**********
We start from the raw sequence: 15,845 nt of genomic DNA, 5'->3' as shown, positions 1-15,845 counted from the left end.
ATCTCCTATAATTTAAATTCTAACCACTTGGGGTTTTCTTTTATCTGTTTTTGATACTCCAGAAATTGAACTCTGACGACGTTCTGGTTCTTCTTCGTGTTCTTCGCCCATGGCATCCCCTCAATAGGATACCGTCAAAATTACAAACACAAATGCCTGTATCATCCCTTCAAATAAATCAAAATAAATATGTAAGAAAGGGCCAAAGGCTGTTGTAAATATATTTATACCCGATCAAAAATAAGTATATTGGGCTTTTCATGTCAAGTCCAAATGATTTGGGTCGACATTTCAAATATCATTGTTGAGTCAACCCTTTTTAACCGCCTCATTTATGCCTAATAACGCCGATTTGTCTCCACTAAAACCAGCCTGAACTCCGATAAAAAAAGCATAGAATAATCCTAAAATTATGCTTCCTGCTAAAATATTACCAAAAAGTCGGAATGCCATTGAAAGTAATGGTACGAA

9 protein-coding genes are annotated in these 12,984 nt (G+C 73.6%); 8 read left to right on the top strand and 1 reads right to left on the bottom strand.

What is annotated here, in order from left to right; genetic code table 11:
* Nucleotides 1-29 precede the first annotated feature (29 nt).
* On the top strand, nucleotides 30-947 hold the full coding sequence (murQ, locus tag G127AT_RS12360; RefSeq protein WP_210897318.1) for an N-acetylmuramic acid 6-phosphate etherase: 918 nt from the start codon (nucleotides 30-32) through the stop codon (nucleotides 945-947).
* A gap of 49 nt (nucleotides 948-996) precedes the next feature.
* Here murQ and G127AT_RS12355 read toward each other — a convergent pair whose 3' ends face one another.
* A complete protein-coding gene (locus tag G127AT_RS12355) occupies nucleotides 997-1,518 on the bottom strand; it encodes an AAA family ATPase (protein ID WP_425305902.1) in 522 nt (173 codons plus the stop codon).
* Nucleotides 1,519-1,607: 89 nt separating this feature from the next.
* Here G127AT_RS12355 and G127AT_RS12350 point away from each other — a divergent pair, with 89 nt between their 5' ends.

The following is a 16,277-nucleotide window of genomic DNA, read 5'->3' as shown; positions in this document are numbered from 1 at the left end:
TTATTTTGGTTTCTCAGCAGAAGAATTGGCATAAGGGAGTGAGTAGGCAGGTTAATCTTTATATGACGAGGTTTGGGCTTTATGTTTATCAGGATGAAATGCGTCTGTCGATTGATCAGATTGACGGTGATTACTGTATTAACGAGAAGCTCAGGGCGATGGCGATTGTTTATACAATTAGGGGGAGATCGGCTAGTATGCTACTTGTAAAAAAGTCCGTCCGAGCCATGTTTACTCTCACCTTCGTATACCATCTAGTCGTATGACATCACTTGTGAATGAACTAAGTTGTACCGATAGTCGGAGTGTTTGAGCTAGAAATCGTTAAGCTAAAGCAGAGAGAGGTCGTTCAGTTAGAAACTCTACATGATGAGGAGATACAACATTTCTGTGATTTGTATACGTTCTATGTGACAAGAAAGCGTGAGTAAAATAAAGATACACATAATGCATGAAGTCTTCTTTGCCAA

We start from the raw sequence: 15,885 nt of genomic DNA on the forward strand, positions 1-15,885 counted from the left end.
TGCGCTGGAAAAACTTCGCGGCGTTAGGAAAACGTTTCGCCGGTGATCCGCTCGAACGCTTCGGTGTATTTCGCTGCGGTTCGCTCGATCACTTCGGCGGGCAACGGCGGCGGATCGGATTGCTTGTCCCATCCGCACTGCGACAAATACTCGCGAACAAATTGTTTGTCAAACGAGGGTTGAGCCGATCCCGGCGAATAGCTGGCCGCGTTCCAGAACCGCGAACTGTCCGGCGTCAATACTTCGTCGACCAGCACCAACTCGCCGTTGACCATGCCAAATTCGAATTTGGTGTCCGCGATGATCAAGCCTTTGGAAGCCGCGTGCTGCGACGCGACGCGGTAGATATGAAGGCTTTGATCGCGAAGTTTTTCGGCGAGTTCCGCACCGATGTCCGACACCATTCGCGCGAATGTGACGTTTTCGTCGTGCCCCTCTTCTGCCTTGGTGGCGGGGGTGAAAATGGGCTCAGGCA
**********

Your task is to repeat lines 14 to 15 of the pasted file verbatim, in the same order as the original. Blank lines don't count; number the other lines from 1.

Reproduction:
We start from the raw sequence: 15,885 nt of genomic DNA on the forward strand, positions 1-15,885 counted from the left end.
TGCGCTGGAAAAACTTCGCGGCGTTAGGAAAACGTTTCGCCGGTGATCCGCTCGAACGCTTCGGTGTATTTCGCTGCGGTTCGCTCGATCACTTCGGCGGGCAACGGCGGCGGATCGGATTGCTTGTCCCATCCGCACTGCGACAAATACTCGCGAACAAATTGTTTGTCAAACGAGGGTTGAGCCGATCCCGGCGAATAGCTGGCCGCGTTCCAGAACCGCGAACTGTCCGGCGTCAATACTTCGTCGACCAGCACCAACTCGCCGTTGACCATGCCAAATTCGAATTTGGTGTCCGCGATGATCAAGCCTTTGGAAGCCGCGTGCTGCGACGCGACGCGGTAGATATGAAGGCTTTGATCGCGAAGTTTTTCGGCGAGTTCCGCACCGATGTCCGACACCATTCGCGCGAATGTGACGTTTTCGTCGTGCCCCTCTTCTGCCTTGGTGGCGGGGGTGAAAATGGGCTCAGGCA